Andre Travis has had an impossible dream: to be an athlete, running down the basketball court or tackling a football opponent.
Impossible because for all of his 32 years, “Dre” has been unable to walk, let alone run. He can’t even feed himself because his arms are so contorted and stiffened by severe cerebral palsy.
Enter his new friend Zeke Petrie, who is pairing with Andre to help him realize his athletic dream.
In what might be a first for the Akron Marathon, Zeke, 40, will push Andre in a special racing wheelchair with hopes they both will finish the entire 26.2-mile course Saturday.
Andre calls himself “Zeke’s motivator.” In his strained speech, he talks about how he’ll finally be part of something athletic and hear folks clapping and cheering. He wants to cross the finish line.
“It’s like I don’t want to be known as the one who gave up,” Andre said. “I grew up with all these challenges, but I learned to block them out.”
Marathon President Anne Bitong said the team of Andre and Zeke will serve as a test case of sorts on the rolling, challenging course, as the marathon, now in its 11th year, has no division for such “push-chair” teams.
Father and son Dick and Rick Hoyt are the most famous, competing in 31 Boston Marathons and hundreds of other races. Like Andre, Rick Hoyt has had cerebral palsy since birth.
Zeke, who lives in Barberton, will be testing himself.
He is fit, but has never run a marathon. For his first time out, he’ll be running while pushing 100 or so pounds — the combined weight of Andre and the four-wheeled chair.
At times, Zeke will even be a human brake, holding Andre’s racing chair back so it doesn’t careen out of control while descending hills.
“I wouldn’t do this race with just anyone,” Zeke said. “I’m inspired by Andre. This is a humbling experience.
“I’m like, ‘Wow ... he has this positive outlook. He smiles all the time. He’s nice to everybody.’ ”
Zeke met Andre in August 2012. That was when, after returning from living in Haiti, he picked up a job driving Andre and other people with disabilities to and from a “day program” operated by an agency called Total To Care in Barberton.
An adventurous sort, Zeke spent years on and off working in Haiti as a “fixer,” transporting journalists, translating for them (he taught himself Creole), taking them to the impoverished country’s slums, as well as working for various missionary groups and nongovernmental organizations. He sports many tattoos, including images representing the slave rebellion that led to Haiti’s liberation from French colonial rule.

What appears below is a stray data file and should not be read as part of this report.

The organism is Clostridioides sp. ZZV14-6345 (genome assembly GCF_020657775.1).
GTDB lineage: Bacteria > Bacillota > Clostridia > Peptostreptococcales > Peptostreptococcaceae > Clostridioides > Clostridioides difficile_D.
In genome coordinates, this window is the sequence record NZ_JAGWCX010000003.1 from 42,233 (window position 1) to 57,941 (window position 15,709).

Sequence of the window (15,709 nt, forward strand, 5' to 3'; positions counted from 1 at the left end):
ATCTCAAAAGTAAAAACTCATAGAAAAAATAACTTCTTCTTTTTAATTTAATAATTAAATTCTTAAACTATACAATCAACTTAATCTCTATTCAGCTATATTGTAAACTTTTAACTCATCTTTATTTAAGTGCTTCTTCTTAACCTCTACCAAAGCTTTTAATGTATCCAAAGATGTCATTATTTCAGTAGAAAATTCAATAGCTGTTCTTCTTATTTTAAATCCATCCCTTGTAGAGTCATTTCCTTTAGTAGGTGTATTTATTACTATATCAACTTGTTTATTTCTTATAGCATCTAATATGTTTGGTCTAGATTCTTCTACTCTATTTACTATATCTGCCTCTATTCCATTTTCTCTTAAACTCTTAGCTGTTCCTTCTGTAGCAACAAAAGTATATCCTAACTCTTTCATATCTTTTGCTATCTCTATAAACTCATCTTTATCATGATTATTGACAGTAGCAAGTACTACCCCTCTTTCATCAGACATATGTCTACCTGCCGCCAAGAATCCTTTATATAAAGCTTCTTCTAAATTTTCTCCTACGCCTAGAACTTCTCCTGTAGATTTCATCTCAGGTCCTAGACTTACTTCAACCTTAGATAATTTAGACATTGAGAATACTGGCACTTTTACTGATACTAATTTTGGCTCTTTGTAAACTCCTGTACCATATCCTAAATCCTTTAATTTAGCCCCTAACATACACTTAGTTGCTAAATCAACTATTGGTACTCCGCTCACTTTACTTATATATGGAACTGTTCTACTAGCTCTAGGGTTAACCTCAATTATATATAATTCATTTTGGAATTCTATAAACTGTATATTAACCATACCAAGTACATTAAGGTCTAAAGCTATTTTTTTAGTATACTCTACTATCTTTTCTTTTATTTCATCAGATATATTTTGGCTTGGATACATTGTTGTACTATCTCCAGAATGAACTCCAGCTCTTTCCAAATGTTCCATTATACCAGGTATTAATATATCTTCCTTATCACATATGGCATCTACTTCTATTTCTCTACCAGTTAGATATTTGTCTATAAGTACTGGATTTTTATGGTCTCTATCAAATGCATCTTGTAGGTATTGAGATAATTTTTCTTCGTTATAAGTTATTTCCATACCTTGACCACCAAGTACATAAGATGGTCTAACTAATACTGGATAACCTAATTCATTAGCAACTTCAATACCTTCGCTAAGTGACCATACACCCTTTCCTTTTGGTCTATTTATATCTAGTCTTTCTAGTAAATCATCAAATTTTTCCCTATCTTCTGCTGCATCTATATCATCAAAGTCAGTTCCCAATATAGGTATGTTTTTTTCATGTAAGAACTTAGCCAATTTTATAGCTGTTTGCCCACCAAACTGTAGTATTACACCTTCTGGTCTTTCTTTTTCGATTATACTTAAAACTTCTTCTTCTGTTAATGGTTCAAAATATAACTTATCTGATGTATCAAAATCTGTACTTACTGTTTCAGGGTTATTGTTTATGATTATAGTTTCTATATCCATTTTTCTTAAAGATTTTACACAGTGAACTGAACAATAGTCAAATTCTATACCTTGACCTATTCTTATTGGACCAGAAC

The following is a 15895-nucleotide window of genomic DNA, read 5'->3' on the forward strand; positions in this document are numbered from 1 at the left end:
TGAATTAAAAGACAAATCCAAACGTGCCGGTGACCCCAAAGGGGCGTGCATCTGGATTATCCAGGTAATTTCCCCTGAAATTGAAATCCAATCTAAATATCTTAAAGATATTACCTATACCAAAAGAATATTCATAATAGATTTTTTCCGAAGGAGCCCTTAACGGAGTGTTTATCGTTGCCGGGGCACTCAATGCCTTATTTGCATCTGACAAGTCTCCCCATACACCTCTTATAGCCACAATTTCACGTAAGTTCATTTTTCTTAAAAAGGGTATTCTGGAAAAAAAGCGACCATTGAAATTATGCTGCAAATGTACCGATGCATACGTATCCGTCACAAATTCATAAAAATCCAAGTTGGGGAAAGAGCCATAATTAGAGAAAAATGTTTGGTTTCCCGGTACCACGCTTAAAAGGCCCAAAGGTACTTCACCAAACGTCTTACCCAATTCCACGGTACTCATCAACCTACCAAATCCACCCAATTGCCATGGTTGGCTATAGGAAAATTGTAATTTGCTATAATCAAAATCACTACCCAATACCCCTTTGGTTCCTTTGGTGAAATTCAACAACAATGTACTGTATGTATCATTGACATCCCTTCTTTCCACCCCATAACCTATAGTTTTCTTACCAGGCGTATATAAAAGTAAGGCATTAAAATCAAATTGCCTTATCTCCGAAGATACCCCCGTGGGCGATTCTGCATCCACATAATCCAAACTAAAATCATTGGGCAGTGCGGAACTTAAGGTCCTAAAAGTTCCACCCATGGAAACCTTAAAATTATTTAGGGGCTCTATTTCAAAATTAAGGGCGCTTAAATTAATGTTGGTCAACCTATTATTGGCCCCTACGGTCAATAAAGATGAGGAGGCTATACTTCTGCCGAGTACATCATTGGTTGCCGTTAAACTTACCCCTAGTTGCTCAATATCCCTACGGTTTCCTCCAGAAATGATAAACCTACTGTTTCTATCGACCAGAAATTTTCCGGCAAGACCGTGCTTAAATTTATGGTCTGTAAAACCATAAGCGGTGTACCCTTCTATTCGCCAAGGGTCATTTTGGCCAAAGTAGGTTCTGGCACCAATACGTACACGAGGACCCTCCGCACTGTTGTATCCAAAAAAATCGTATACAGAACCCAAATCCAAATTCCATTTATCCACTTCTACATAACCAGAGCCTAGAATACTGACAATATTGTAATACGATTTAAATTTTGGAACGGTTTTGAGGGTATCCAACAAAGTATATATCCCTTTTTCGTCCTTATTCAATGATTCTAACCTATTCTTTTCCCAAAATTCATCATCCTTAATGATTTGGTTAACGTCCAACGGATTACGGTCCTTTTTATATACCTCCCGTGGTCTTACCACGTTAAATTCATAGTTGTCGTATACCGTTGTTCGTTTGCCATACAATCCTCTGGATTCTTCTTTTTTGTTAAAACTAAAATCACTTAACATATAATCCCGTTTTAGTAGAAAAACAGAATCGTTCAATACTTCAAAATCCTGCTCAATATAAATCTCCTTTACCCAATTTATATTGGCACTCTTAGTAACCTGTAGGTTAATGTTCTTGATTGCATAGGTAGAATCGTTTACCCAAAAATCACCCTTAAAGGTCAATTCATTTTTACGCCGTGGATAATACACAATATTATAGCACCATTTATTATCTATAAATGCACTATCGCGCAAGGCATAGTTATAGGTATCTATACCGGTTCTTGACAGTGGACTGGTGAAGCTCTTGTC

Zeke left Haiti for good in July 2012 after he and another American spent two months in prison, making national news. They were incarcerated after getting caught up in a pro-army demonstration in the country’s capital, Port-au-Prince.
Last fall, Zeke also began working as a health aide for Andre, hanging out with him for six to eight hours every other weekend.
Nobody was thinking marathon when the two went on their first run together last October.
Zeke, who had started running to get in shape, thought Andre might enjoy doing something active outside. Zeke said his health was a mess after the stint in the crowded Haitian prison cell, where maggots were in the food and the prisoners used a bag to go to the bathroom.
Zeke, who has diabetes, said his feet had swelled up “like an elephant” from beriberi, caused by a deficiency in vitamin B1.
That first run was short — 3 miles on an outdoor track in Norton. Andre was slouched down, as he typically is, in his clunky wheelchair.
Zeke looked down and could see him beaming.
Being pushed, faster and faster, Andre said, “is like you’re out of your body right now. And it’s like you are up in the air. Going for that slam dunk or that touchdown.”
Andre talks a lot about sports, frequently mentioning his cousin, Romeo Travis. A former University of Akron basketball standout, Travis was a teammate of LeBron James at St. Vincent-St. Mary High School in Akron and now plays professionally overseas.
Zeke said that minutes after that first run, he couldn’t help but think of the Hoyts and said to Andre, “Dude, we should do a marathon together — do what Rick and Dick Hoyt did.”
Andre, Zeke said, “was hyped right away.”
The deal was sealed a couple weeks later, on their second time out, when Andre told Zeke: “When we do this it makes me feel close to God.”
Zeke said he heard that and told Andre, “There’s no going back now.”
Within a short time, they had worked up to a 12-mile run.
Getting the OK